Category Archives: Barter Economy

Gettin’ Down On The Mountain

A good friend of mine introduced me to Canadian alt country singer Corb Lund recently and my life was changed forever.  Why has it taken this long for someone to sing about prepping?  And Corb does it with a brilliant flair for black humor and a clear dedication to practical skills.  I like it.

This has not been a good week for the status quo.  Perhaps now would be a good time to can all that produce you grew this summer, split and stack that firewood, and buy a bit of silver.  If you were thinking about running to that cabin in the hills, it might be too late.  If you’ve already left, good luck to you!  I wish I could join you.


“Gettin’ Down On The Mountain” – Corb Lund, from “Cabin Fever” (2012, New West Records)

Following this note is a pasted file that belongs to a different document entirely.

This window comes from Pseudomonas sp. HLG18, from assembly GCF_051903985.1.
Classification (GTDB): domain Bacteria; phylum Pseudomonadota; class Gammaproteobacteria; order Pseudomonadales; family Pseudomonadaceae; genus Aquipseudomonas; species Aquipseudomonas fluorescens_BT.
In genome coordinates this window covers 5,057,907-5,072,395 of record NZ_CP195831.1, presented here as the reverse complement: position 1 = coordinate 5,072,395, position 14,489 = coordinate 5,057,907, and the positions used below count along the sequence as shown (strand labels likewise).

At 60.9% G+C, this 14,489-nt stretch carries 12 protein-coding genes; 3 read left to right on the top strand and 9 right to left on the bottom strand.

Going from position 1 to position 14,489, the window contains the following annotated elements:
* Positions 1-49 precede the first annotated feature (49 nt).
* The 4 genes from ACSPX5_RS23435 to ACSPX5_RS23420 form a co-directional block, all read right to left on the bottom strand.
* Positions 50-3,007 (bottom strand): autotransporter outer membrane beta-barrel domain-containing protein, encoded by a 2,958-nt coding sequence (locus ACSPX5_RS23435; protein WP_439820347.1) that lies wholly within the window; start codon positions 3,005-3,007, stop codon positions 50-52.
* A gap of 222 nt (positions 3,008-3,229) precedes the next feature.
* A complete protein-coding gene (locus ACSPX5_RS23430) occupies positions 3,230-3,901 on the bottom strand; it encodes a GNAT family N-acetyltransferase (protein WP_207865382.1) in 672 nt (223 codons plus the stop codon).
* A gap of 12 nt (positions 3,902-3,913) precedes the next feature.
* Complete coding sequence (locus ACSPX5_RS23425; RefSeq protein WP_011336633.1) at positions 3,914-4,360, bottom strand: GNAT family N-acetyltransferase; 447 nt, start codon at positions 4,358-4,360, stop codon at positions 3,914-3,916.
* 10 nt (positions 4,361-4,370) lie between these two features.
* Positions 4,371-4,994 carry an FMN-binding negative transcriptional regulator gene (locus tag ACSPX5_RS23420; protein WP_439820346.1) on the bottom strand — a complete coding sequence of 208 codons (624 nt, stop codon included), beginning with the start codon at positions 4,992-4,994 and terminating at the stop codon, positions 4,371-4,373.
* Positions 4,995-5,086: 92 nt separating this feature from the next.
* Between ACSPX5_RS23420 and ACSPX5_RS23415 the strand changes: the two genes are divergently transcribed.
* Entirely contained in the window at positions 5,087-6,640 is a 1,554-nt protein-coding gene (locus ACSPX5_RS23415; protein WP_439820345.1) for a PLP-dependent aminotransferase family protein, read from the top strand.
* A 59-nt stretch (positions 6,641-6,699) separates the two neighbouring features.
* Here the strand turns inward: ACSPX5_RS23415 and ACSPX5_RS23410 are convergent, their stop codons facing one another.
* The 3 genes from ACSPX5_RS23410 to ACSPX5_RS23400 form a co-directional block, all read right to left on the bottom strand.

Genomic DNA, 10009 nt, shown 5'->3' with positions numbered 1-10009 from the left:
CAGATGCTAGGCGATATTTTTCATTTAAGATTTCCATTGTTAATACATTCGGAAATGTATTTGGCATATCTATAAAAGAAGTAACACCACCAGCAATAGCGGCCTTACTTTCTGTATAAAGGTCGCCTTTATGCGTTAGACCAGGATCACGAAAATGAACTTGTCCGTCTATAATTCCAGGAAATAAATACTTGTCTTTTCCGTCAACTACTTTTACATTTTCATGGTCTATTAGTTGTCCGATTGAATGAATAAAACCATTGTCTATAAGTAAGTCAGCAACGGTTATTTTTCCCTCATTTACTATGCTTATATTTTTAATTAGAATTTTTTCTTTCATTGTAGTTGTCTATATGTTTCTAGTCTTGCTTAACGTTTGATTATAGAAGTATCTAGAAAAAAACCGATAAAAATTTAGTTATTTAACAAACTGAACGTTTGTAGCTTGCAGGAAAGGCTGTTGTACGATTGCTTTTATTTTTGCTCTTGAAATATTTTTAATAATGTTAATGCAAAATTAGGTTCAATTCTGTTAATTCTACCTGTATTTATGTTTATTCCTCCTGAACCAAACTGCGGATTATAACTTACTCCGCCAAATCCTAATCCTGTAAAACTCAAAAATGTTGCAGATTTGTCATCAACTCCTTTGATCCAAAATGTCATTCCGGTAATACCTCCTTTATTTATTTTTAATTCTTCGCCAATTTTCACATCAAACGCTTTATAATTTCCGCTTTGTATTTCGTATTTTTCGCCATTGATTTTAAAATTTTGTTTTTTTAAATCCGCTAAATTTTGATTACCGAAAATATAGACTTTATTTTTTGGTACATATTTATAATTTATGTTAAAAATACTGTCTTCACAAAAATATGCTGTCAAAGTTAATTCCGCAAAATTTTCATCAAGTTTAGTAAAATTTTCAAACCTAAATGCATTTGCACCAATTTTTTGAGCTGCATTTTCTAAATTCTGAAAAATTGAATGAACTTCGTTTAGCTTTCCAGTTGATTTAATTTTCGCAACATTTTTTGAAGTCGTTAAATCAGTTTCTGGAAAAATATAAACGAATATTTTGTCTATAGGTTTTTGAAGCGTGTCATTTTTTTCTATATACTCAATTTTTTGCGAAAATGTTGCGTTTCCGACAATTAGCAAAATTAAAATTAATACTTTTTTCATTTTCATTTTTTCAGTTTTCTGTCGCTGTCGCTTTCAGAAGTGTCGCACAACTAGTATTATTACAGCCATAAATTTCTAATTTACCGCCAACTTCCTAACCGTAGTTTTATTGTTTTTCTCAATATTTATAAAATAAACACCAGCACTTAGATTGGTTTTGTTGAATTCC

When the oil stops, everything stops, nothin’ left in the fountain
Nobody wants paper money, son, so you just as well stop countin’
Can you break the horse, can you light the fire?
What’s that, I beg your pardon?
You’d best start thinkin’ where your food comes from and I hope you tend a good garden

Gettin’ down on the mountain, gettin’ down on the mountain
Don’t wanna be around when the shit goes down
I’ll be gettin’ down on the mountain, goin’ to ground on the mountain

When the trucks don’t run, the bread won’t come, have a hard time findin’ petrol
Water ain’t runnin’ in the city no more, do you hold any precious metal?
Can you gut the fish, can you read the sky?
What’s that about overcrowdin’?
You ever seen a man who’s kids ain’t ate for seventeen days and countin’?

There ain’t no heat and the power’s gone out, it’s kerosene lamps and candles
The roads are blocked, it’s all gridlocked, you got a shortwave handle?
Can you track the deer, can you dig the well?
I couldn’t quite hear your answer
I think I see a rip in the social fabric, Brother can you pass the ammo?
I think I see a rip in the social fabric, Brother can you spare some ammo?


Brother can you spare some ammo?” indeed.


I’m A Chicken Farmer!